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Baucum v. New Jersey Parole Board

New Jersey Superior Court, Appellate Division


Decided: June 26, 1961.

PAUL L. BAUCUM, PLAINTIFF-APPELLANT,
v.
NEW JERSEY PAROLE BOARD, DEFENDANT-RESPONDENT

Price, Gaulkin and Sullivan.

Per Curiam

[68 NJSuper Page 273]

On his plea of guilty, Baucum was sentenced to a term in State Prison plus a fine of $1,000 for refusing to support his destitute wife, in violation of N.J.S. 2A:100-2, and, on a separate count, to a similar and concurrent term plus a $1,000 fine for refusing to support his destitute children, in violation of said statute. Pursuant to said statute, the sentencing judge directed that the fines be paid to the wife and the children.

In December 1956 Baucum was paroled to pay the fines. He violated his parole, and was returned to the State Prison in August 1958. On March 25, 1959, having completed the confinement portion of his sentence, he was again paroled to pay the fines, in installments. Again he defaulted and, in July 1959, he was returned to the prison. In December 1959 he was again paroled; again he defaulted and was returned to the prison, where he now remains "working off" his fine at the rate of $3 per day, as provided by N.J.S. 2A:166-16.

Baucum challenges his confinement on the ground that N.J.S. 2A:166-16 applies only to fines (and costs of prosecution) and not to penalties, and that, since the court ordered him to pay the money to his wife and children, it is not a fine but at most a penalty; that for the failure to pay such a penalty he may be subject to contempt or other civil process, or perhaps to action under N.J.S. 2A:58-1 or other statutes, but he may not be imprisoned for it under N.J.S. 2A:166-16.

[68 NJSuper Page 274]

N.J.S. 2A:164-18 provides that where a defendant is convicted he shall be kept in prison until the time of his confinement shall have expired and "the fine or fines and cost of prosecution be paid or remitted, or until he shall be otherwise discharged according to law." This provision is implicitly part of every sentence imposing a fine, including sentences for violation of N.J.S. 2A:100-2. Therefore, in default of payment of a fine imposed under the latter statute, or other discharge according to law, a person subjected to a fine under this statute must be held in confinement. However, this confinement will not continue indefinitely. N.J.S. 2A:166-16 provides that any person held in confinement in a state penal institution solely in default of payment of a fine shall be given credit against the fine at the rate of $3 for each day of confinement.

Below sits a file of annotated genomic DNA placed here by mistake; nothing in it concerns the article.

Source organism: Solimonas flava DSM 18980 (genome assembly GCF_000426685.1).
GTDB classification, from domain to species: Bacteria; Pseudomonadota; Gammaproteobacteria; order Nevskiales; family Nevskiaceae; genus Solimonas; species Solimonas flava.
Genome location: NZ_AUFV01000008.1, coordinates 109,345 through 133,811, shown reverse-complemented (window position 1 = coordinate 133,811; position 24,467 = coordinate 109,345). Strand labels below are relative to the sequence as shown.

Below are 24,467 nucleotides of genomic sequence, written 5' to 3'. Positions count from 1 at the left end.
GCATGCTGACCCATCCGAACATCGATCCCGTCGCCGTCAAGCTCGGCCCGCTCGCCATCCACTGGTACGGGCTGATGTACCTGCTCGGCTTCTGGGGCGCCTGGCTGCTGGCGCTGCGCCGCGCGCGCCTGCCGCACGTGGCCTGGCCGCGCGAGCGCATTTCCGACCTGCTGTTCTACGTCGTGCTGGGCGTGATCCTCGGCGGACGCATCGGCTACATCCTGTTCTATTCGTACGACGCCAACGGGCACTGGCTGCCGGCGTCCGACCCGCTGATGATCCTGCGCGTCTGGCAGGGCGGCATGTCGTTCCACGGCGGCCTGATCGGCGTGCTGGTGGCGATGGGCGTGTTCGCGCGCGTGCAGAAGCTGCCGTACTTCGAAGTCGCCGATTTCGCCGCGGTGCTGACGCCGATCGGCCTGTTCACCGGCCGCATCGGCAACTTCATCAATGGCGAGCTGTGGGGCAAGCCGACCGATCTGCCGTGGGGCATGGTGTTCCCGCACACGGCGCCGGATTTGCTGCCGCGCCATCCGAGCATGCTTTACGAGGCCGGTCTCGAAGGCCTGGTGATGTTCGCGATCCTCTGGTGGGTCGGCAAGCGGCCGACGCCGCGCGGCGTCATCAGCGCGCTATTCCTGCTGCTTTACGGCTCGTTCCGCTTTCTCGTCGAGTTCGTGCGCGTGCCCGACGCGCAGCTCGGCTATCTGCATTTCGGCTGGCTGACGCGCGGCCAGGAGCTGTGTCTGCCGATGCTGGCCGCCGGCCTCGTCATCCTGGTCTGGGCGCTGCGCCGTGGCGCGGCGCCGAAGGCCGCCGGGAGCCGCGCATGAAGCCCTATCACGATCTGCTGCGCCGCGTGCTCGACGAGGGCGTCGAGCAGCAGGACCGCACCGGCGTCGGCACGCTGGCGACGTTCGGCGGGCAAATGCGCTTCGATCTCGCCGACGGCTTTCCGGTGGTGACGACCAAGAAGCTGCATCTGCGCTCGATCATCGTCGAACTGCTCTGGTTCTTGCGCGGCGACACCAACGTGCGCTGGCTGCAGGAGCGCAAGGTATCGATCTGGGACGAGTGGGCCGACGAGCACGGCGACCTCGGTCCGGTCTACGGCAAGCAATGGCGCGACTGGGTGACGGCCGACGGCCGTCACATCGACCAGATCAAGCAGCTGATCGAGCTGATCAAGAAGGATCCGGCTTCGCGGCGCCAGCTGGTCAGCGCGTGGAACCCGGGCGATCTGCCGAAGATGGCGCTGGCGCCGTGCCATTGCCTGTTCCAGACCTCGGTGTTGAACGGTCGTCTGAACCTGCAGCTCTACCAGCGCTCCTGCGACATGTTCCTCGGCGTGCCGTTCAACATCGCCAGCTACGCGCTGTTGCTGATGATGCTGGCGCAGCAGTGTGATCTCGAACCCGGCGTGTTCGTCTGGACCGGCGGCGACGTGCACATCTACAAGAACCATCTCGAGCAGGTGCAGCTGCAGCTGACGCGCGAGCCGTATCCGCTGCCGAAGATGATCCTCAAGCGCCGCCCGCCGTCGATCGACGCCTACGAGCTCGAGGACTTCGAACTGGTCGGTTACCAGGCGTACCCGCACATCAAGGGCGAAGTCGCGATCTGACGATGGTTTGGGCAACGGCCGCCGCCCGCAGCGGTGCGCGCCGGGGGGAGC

It is true that N.J.S. 2A:164-18 and 2A:166-16 speak only of fines, but so does 2A:100-2, the statute under which defendant was sentenced. We find no merit in the contention that the direction that the money be paid to the wife and children converted the fine into something else.

N.J.S. 2A:100-2 through 7 are substantially similar to, and drawn from, the Uniform Desertion and Nonsupport Act, 10 U.L.A. However, the Uniform Act does not contain the provision "If a fine be imposed, the court may direct the same to be paid in whole or in part to the wife, or to the guardian, custodian or trustee of said minor child or children." Those words were added to the Uniform Act not to turn the criminal sanctions of 2A:100-2 into civil penalties but merely as an additional means of carrying out the primary purpose of the Uniform Act, namely to provide for destitute wives and children and to avert the need for public maintenance. State v. Monroe , 30 N.J. 160 (1959); State v. Chaffman , 15 N.J. Super. 492 (App. Div. 1951).

Without such provision, if the husband elected to pay the fine rather than to provide for his family, the fine would go into the public treasury and, the wife and children being destitute, a public treasury -- not necessarily the same

[68 NJSuper Page 275]

one -- would have to support them. The Legislature therefore wisely provided, by the addition of the quoted words, for the payment of the fine directly to the wife and children to help towards their support. Other sections of the act provide for support orders and for civil penalties for violation thereof, but they are in addition to, and not in detraction from, the criminal sanctions contained in N.J.S. 2A:100-2. For example, N.J.S. 2A:100-4 provides (emphasis ours) that with defendant's consent "on entry of a plea of guilty, or after conviction, instead of imposing the penalty provided for by section 2A:100-2 of this title, or in addition thereto , the court * * * may make an order * * * directing the defendant to pay a certain sum periodically" to the wife and children. Therefore, the court may impose a prison sentence and a fine payable to the wife and children (as N.J.S. 2A:100-2 expressly provides) and, in addition, may enter a support order under 2A:100-4. Violation of the support order could then be punished only by contempt, for the criminal sentence could not be increased. On the other hand, the sentence would have to be served and the fine paid, as all sentences must be served and fines paid, pursuant to N.J.S. 2A:164-18 and 2A:166-16. If the defendant were paroled, any violation of parole or failure to pay the fine imposed under 2A:100-2 would be punishable in the same fashion as penal sanctions are enforced in all other criminal cases, and the fact that the fine is made payable to the wife and children under 2A:100-2 would make no difference.

The appeal is dismissed.

19610626


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